speaking from second-hand experience, i do know that stulls on probationary teachers can be … shall we say…. inadequate. last year we had a teacher who was accused in his stull of being “uncollaborative with his peers”. while this could not have been farther from the truth, admins stuck by their story. since he was probationary, he basically got shafted and there was nothing out utla reps could do about it.

    i also know that any attempts to contact the school with inquiries would result in a “no comment”. the principal would say it’s a district issue, the district would say it’s confidential, and the teacher would fare better by not saying anything publicly. one of the problems with LAUSD is their lack of transparency.

    stulls and evals are secretive, mysterious, and unpredictable. i had a GREAT stull this year: probationary, yes… but i was only visited ONCE by my admin. i could have been tying kids to chairs and gagging them and the admins would have never known. when admins like that visit a single teacher 15 times, they’re not looking to help them develop as a teacher: they’re nitpicking. i’d wager a paycheck (haha) that her admins are not much different.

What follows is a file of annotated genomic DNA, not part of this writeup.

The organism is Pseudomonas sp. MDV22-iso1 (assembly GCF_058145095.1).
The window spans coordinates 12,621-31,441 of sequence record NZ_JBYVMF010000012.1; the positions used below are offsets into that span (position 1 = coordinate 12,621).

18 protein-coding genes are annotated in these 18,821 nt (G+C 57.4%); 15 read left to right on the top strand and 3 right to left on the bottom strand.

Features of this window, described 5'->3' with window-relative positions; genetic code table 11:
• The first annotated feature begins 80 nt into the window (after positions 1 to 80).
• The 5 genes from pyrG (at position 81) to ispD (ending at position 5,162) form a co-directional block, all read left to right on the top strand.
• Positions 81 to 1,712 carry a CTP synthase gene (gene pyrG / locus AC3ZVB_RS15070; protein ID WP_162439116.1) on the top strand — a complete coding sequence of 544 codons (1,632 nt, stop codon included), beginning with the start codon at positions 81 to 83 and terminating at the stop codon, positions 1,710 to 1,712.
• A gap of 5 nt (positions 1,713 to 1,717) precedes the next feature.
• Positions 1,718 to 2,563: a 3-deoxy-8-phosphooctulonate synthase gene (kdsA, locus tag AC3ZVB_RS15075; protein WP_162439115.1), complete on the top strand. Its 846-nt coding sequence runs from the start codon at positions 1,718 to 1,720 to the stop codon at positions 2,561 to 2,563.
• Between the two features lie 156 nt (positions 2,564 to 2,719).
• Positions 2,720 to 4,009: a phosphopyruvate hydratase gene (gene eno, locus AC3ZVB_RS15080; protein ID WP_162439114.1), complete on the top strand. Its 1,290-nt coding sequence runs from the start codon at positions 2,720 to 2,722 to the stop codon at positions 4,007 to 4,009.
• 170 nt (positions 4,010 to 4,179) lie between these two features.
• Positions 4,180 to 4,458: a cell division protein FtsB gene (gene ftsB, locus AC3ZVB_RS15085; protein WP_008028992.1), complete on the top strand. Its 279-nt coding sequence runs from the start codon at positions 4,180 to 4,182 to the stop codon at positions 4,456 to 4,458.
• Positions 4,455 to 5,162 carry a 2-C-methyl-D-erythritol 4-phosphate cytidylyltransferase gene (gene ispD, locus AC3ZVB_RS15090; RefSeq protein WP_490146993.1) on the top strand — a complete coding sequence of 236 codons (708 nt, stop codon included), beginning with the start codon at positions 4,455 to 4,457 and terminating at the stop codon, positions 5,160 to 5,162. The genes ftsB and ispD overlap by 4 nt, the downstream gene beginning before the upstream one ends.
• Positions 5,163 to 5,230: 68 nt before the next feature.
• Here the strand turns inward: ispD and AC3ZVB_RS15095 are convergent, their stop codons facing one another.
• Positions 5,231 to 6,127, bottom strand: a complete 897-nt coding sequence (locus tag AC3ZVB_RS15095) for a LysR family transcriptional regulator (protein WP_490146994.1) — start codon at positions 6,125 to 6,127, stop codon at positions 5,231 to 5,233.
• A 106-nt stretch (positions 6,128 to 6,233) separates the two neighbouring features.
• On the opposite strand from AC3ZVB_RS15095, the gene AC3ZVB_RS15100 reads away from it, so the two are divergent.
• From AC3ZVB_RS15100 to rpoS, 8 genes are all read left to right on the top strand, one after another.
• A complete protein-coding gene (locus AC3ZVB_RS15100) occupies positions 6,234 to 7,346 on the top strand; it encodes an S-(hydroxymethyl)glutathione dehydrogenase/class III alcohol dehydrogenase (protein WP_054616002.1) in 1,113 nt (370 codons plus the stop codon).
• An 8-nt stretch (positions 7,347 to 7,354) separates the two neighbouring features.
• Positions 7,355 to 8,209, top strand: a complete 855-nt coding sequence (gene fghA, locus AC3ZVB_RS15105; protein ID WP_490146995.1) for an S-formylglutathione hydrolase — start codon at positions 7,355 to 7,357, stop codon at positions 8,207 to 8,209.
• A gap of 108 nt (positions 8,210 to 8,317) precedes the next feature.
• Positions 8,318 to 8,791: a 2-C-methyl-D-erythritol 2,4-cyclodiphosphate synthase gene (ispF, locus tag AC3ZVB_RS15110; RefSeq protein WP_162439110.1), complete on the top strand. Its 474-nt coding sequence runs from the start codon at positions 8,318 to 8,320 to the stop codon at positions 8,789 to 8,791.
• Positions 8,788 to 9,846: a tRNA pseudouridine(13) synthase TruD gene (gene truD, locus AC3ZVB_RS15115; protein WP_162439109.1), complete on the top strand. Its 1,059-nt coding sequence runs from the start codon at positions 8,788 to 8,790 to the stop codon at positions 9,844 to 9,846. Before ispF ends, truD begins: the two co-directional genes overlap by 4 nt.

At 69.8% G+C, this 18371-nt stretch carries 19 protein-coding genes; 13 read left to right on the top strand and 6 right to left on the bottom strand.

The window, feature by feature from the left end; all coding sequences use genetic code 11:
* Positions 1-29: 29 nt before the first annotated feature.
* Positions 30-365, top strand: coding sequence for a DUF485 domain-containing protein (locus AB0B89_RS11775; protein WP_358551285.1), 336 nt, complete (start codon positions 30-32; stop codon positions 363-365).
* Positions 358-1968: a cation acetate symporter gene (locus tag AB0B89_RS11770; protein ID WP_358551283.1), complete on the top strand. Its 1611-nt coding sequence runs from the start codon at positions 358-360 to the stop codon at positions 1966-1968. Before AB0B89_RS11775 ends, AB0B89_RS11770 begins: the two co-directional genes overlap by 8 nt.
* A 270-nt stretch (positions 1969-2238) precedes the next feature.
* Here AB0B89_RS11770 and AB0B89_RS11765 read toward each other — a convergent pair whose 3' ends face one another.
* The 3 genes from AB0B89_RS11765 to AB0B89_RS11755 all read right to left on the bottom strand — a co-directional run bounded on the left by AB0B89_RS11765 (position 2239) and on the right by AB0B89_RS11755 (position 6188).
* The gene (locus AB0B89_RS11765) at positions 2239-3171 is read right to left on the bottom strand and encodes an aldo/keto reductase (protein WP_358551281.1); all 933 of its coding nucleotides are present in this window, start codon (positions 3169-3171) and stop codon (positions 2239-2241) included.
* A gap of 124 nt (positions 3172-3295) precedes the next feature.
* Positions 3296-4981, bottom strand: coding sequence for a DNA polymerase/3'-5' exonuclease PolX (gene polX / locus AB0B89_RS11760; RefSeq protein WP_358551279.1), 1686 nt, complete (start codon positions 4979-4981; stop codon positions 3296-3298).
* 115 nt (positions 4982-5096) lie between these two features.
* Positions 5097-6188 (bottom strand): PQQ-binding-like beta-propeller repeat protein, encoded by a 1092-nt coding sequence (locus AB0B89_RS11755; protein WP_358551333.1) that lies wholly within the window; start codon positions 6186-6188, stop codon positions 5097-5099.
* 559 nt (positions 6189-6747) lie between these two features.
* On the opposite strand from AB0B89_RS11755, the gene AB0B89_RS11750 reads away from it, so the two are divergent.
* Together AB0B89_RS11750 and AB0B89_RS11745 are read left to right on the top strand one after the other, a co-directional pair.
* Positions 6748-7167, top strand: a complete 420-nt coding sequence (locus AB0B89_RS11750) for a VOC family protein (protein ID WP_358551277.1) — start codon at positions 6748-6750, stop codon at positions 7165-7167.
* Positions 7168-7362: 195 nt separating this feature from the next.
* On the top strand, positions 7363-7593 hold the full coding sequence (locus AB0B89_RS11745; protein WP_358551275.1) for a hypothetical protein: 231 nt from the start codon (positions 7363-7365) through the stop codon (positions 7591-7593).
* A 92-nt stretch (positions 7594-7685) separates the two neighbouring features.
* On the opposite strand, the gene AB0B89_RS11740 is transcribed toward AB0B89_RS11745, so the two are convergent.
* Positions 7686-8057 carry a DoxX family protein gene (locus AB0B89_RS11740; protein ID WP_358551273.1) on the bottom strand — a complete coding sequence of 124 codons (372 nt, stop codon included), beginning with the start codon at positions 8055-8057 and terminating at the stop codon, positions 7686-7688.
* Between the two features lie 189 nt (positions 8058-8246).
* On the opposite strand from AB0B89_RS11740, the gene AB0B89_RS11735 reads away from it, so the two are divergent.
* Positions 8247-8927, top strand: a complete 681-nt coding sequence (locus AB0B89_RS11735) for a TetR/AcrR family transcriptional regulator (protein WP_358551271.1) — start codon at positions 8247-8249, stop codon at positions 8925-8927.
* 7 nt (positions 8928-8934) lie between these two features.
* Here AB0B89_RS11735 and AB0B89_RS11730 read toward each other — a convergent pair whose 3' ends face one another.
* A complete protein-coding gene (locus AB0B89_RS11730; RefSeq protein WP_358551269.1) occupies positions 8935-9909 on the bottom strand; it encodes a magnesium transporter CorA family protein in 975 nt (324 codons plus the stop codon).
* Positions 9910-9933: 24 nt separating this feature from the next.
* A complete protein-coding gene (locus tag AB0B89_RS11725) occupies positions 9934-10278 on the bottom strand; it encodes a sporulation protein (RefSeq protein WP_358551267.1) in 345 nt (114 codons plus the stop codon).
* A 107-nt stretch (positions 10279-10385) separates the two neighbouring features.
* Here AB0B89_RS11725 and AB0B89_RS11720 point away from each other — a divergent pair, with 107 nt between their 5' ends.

6. you are most likely very right on that. my first stull revolved around four fabricated dates, so i do understand that 15 visitations sounds very suspicious. it’s an unfortunate situation, both for the teacher and the students. what’s even more unfortunate is that jordan has a hard enough time trying to staff their school with people who like kids.

  7. I went to college with Karen. I haven’t talked to her about this, so I don’t have any details to add. However, I would like to voice voice support (though I wouldn’t know what to say if I called the principal’s office). I know of other friends who work at Jordan and have had issues with the administration there too.